Before the JOBS Act came along, listing a security on a public website would itself have been treated as an act of “solicitation.” That’s the odd thing: Title III portals aren’t allowed to “solicit,” yet in the traditional sense of the term that’s the most important thing Congress created them to do.
The fact is that Congress was ambivalent when it created Title III portals. They are allowed to list offerings of securities, but are not allowed to do other things often associated with the sale of securities, including holding investor funds or offering investment advice. They are regulated by the SEC and FINRA, but with a light touch compared with other regulated entities. They are privately-owned, but are required to provide educational materials to investors, police issuers, provide an online communication platform, and ensure that investors don’t exceed their investment limits – in short, they are required to assume a quasi-governmental role.
Title III portals are a new animal, part fish, part bird. Which makes it that much more difficult to decide what “solicit” means when they do it.
Based on the statute, the SEC regulations, the legislative background of the JOBS Act, and the history and overall context of the U.S. securities laws, I think a Title III portal engages in prohibited “solicitation” anytime it tries to steer an investor to a particular security. If it’s not trying to steer an investor to a particular security, then it’s probably okay.
I’ve included some practical guidelines in the chart below. Although there are plenty of gaps, I hope this helps.
Click the following for a print ready version of the complete chart: Rules for Title III Portals
Title III requires all these disclosures, reported on the new Form C:
- The name, legal status, physical address, and website of the issuer
- The names of the directors and officers of the issuer and their employment history over the last three years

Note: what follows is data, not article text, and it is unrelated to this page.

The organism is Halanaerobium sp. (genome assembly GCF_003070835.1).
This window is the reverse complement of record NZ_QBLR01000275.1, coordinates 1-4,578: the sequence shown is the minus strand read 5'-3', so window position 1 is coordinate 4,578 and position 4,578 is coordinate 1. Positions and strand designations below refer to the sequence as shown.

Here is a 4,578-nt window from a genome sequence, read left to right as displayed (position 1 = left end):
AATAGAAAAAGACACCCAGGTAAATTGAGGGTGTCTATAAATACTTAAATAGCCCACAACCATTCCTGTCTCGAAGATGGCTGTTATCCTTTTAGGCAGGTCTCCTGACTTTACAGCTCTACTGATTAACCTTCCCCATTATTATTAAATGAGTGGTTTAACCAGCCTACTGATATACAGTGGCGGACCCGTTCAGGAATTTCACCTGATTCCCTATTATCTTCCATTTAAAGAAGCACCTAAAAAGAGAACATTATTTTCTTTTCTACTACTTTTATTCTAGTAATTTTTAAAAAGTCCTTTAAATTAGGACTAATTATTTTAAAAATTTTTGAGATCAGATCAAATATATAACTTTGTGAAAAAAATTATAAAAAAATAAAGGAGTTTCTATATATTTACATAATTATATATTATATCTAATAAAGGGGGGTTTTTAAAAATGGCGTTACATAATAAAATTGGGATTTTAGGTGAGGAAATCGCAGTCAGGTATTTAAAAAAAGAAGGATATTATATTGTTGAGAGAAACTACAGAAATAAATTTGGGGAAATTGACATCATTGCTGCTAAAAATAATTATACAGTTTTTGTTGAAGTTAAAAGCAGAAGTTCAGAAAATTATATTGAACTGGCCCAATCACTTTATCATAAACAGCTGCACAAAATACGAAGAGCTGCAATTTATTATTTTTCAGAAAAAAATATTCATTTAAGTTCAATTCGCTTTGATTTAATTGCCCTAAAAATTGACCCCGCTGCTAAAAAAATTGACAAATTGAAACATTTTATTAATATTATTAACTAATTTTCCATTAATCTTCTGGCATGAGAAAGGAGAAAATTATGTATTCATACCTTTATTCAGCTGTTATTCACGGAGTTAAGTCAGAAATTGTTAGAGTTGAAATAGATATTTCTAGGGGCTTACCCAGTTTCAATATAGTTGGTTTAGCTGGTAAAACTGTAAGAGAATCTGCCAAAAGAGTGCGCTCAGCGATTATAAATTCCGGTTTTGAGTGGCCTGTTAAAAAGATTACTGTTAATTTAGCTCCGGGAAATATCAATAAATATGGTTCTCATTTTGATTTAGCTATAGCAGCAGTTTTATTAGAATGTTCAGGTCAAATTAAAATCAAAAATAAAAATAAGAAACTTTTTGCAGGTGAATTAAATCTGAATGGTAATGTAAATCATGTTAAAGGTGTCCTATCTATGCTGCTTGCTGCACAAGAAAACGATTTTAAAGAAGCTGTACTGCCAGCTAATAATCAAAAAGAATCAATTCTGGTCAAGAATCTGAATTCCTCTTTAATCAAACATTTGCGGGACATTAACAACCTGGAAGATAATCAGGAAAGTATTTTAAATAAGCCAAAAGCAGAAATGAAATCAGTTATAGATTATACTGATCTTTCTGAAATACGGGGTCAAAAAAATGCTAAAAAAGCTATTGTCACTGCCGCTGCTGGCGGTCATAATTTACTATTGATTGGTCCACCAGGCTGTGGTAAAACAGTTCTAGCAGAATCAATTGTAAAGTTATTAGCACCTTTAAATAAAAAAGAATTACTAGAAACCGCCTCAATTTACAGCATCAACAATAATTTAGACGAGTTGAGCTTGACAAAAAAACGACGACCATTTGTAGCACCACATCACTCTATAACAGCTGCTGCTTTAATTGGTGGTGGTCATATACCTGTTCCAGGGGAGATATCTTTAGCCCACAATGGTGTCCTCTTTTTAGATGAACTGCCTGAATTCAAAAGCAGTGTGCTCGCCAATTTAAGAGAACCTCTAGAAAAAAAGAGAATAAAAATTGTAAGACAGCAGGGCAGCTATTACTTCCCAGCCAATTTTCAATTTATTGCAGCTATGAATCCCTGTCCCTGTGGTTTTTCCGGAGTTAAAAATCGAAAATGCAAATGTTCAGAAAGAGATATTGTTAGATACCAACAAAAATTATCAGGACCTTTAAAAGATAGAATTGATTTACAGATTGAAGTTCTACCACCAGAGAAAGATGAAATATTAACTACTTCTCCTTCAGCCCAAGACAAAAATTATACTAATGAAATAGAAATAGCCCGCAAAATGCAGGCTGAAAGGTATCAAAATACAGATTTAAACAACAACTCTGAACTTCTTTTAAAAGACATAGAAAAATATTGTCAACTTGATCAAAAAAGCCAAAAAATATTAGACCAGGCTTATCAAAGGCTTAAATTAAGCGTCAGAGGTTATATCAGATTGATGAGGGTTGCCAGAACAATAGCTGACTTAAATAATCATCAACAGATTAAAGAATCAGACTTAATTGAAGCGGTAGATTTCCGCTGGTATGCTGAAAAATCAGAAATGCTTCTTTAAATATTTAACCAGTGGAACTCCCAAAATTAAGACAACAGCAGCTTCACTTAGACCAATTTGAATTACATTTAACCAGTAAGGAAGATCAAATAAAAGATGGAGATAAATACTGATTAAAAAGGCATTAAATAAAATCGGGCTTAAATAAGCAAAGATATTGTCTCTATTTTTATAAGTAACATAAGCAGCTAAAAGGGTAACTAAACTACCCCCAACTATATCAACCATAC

- The name of each person owning 20% or more of the issuer’s stock
- The issuer’s business and business plans
- The number of employees of the issuer
- A statement of risks
- How much money the issuer is trying to raise
- How the money will be used
- The price of the shares or the method for determining the price
- The capital structure of the issuer, including the rights of all security-holders, restrictions on transfer, and how the securities are being valued
- A description of the portal’s financial interests
- A description of the issuer’s liabilities
- A description of other offerings conducted within the past three years
- A description of “insider” transactions
- A discussion of the issuer’s financial condition
- Financial statements or their equivalent
- Any other information necessary in order to make the statements made not misleading
As I write this, a lot of very smart entrepreneurs and software engineers are working to automate these disclosures. They have to: to make money running a Title III portals, you’re going to have to automate everything that can be automated.
Now look at Title II. As a write this, the disclosures for almost all Title II deals are prepared the old-fashioned way, with a lawyer writing an old-fashioned Private Placement Memorandum. The PPM for Deal 1 on Portal X might or might not include the same information as the PPM for Deal 2 on Portal X, and almost certainly doesn’t include the same information or look the same as the PPM for deals on Portal Y. An investor trying to compare apples to apples would go, well, bananas.
That situation is ripe (sorry) for change and I think it will change as Title III comes online, for three reasons:
- As someone argued recently, investors couldn’t care less about the distinction between Title II and Title III. They are going to want to see the same information in the same format.
- Using the tools developed for Title III, Title II portals will be able to provide more information than they are currently providing, cheaper and more effectively.
- There is no law that dictates what information must be provided in a Title II offering. But we still think about 17 CFR §240.10b-5, which makes it unlawful to “. . . .make any untrue statement of a material fact or to omit to state a material fact necessary in order to make the statements made. . . .not misleading. . . .” As the industry develops, it seems at least possible, if not likely, that the disclosures required by Title III could be viewed as the standard for avoiding Rule 10b-5 liability.
Questions? Let me know.